Thursday, November 11, 2010

Triangle Flight of Honor Salutes Our Veterans of WW II

The following is a guest post by Abandoned Allies supporter and friend Lisa Sullivan. Lisa had an incredible opportunity to witness a Veteran’s Day celebration last week, and she shares her story with us here.
"To us in America, the reflections of Armistice Day will be filled with solemn pride in the heroism of those who died in the country’s service and with gratitude for the victory, both because of the thing from which it has freed us and because of the opportunity it has given America to show her sympathy with peace and justice in the councils of the nations…" 
-- President Woodrow Wilson, official proclamation in November 1919 marking the celebration of Armistice Day, later re-named Veteran’s Day in 1954.

About 1,500 people welcomed the Veterans at RDU last week.
Read President Wilson's words and you can’t help but instantly feel them. Each year on November 11th we pay tribute to those that served for our country, those that continue to serve, and--even though it’s not in the official proclamation--the families that support them.

Last week, I witnessed one of the truest forms of celebration I have ever experienced thanks to the Triangle Flight of Honor program.

On Thursday, November 4, 2010, a plane carrying 100 Triangle area World War II Veterans and several volunteers departed Raleigh-Durham International Airport bound for a day-long trip to Washington, D.C. Their mission is to make it possible for aging Veterans to visit the memorials that were erected in their honor. The plane departed early in the morning to much fan-fare, including a water cannon salute, and returned to just as much celebration. It was the return that I had the chance to experience….and I’m so glad I did.

Banners welcoming the Veterans were hanging up at RDU.
In the atrium of the RDU parking garage that separates Terminal 1 from Terminal 2, folks from Triangle Flight of Honor, the local USO Chapter, and several Boy and Cub Scout troops gathered to hang banners, pass out flags, ready the coffee and refreshments, all while the National Guard Band plays for the guests in attendance – nearly 1,500 of them! I was one of the 1,500.

Photos honoring each Veteran were on easels at the airport.
When I arrived, they had already set up the poster-sized photographs honoring each Veteran complete with a bunch of red, white, and blue balloons attached to the back of the easel with which it stood. Those Boy and Cub Scouts I mentioned were passing out their flags, good-sized ones too. I grabbed a cup of hot coffee and proceeded to walk around the area near Terminal 1.

Lisa's Grandfather
Tears filled my eyes. While I didn’t have a grandparent in attendance, my grandfather served in World War II. As a matter of fact, his platoon was on the ground days after D-Day. He experienced the wreckage and carnage that was left behind.

 As a child, I remember stories he would tell every time a military show came on the television or a documentary was screened or a holiday came around (Memorial Day and Veteran’s Day). I had to be there last Thursday for him. As I type this, I still have tears in my eyes.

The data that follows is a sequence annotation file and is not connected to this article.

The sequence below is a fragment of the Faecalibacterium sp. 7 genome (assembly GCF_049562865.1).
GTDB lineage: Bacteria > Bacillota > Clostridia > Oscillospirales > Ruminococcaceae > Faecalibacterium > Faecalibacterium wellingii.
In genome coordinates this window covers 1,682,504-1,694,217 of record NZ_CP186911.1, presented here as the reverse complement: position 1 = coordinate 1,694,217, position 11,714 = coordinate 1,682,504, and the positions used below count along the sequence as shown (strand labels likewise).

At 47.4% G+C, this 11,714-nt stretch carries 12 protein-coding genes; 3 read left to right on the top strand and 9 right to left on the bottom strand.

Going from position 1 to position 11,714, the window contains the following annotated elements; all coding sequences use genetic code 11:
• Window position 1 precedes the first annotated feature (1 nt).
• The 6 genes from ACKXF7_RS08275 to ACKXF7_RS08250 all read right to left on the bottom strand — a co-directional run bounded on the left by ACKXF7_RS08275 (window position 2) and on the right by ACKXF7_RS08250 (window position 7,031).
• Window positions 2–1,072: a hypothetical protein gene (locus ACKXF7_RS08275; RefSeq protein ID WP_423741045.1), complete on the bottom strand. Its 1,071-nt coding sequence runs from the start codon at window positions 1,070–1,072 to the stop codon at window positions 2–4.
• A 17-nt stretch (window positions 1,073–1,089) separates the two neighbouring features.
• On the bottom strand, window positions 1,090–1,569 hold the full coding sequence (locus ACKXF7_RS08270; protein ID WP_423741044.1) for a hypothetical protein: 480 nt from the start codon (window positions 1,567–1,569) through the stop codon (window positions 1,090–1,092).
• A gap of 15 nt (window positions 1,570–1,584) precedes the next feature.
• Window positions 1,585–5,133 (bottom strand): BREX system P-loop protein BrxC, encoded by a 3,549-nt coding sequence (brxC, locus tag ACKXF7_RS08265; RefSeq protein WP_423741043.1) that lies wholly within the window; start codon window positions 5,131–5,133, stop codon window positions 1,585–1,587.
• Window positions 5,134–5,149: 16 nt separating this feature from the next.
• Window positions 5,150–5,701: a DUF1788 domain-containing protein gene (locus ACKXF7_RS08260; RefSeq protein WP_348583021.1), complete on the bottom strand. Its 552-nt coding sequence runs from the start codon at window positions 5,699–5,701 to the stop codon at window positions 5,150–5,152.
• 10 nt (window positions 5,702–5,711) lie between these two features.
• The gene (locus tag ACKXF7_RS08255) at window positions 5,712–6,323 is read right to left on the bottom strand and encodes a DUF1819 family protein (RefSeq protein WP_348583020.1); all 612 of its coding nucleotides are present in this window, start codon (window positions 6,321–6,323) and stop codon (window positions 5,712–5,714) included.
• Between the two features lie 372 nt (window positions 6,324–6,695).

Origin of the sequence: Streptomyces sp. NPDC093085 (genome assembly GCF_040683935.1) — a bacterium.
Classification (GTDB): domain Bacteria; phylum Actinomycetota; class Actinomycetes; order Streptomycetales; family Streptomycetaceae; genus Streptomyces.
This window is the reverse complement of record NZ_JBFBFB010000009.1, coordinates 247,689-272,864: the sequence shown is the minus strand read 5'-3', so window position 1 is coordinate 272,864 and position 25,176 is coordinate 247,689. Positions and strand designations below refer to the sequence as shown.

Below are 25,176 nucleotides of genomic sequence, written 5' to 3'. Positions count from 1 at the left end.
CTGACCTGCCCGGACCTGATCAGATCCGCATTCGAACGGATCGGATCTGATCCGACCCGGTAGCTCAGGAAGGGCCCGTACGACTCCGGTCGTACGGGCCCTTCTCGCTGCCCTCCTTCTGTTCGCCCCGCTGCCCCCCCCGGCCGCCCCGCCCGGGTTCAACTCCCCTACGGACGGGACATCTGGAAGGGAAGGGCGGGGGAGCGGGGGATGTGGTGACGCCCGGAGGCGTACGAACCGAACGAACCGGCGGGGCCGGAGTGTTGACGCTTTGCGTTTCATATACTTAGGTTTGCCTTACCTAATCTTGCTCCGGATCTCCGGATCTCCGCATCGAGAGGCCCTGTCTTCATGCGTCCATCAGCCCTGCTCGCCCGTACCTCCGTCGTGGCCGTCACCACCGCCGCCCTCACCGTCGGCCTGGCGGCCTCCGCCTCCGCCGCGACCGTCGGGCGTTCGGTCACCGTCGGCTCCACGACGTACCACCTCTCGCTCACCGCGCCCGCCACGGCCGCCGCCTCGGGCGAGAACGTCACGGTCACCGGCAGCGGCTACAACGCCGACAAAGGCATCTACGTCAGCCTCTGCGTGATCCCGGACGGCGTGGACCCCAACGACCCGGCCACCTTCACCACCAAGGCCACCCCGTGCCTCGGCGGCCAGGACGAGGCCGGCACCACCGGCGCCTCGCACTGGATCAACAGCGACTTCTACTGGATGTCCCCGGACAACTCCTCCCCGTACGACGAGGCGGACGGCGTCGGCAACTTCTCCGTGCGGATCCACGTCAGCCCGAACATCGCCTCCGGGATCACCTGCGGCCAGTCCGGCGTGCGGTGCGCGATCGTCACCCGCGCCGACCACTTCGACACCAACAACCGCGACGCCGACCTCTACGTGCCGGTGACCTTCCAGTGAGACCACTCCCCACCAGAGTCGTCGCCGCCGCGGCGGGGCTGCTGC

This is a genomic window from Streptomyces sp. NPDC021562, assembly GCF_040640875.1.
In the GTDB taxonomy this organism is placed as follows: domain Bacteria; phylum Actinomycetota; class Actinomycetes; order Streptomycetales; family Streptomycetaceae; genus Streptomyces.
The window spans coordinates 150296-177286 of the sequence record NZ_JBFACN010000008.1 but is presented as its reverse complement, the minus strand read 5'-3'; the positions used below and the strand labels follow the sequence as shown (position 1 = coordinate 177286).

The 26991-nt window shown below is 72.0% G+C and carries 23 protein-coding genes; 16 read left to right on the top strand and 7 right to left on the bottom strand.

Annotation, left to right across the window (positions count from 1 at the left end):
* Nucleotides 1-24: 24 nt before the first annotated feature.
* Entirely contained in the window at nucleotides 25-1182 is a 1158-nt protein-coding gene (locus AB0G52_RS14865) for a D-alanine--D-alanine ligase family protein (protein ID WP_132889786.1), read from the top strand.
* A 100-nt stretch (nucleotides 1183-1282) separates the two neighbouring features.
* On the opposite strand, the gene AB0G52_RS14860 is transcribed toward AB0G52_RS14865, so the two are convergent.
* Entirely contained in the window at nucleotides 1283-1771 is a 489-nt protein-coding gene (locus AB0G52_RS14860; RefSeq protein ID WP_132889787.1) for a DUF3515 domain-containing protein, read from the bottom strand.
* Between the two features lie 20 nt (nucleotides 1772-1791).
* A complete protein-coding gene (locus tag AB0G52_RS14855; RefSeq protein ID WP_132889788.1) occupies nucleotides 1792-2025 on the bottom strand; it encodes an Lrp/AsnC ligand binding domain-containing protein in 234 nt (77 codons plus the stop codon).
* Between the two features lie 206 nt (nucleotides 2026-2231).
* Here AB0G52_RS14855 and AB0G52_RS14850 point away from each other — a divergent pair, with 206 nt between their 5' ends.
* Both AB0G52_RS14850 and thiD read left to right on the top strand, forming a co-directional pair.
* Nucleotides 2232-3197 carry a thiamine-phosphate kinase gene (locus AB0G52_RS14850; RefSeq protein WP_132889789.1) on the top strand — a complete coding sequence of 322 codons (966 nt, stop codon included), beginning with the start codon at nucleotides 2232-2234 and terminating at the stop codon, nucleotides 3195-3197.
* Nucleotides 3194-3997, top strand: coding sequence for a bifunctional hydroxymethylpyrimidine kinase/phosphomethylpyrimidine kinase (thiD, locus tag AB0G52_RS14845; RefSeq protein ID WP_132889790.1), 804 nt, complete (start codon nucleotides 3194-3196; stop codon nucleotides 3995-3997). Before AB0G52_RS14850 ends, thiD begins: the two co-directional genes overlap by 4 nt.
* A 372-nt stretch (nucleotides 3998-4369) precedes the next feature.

At the welcome home event, there’s a lot of waiting. You have to get their early to see everything, and of course grab a prime viewing spot for when the Veterans return. But when they do return the crowd roars, the band plays, and there is not a dry eye in the house. Watching those men return to a celebration that’s just for them, watching their eyes light up at the numbers of people in attendance, and as they see their loved ones waving with flags or signage in hand--it’s truly something.

The Triangle Flight of Honor program is a nonprofit organization that relies on donors, sponsorship, and volunteers to make this happen for Veterans. The group aims to give all World War II Veterans in the area a chance to see the memorials in Washington in their honor. What they do is remarkable and it’s an honor just to be there.

The organization will be making another trip in February of 2011 and possibly in April as well. For more information, please visit Maybe I’ll see you in the crowd in February.

Lisa at the Triangle Flight of Honor event last week.
Lisa Sullivan is a social and new media specialist assisting with the film’s marketing efforts. You can find Lisa at For more of her writings, visit her blog –

Tuesday, November 9, 2010

The Pressure is On

Our goal is to have the film finished by Thanksgiving. We're hustling to meet that deadline.

Surry has been working hard to check facts with our cast. I've been adding the narration to the time line to get a final cut of the film together. Patrick has been hustling to finish the opening sequence, and work on other motion graphics. Annie Beth is waiting to get the rough cut from me to add the music. My marcomm and events planning team is starting to look forward at the coming months, and we are all making plans for what happens after we submit the film to the first festival.

Things are moving quickly. That deadline is closing in on us. Good things are taking shape. And the future is quite bright. But all of that excitement about the film rests in the shadow of a very real possibility that positive changes could take shape as a result of sharing this story.

The pressure is on to finish the film. The pressure is on to represent this story well. The pressure is on to keep encouraging positive change in the world.

Pinch me. How'd I get to be so lucky to do this work? I can't wait to share this film with you.

The pressure is on.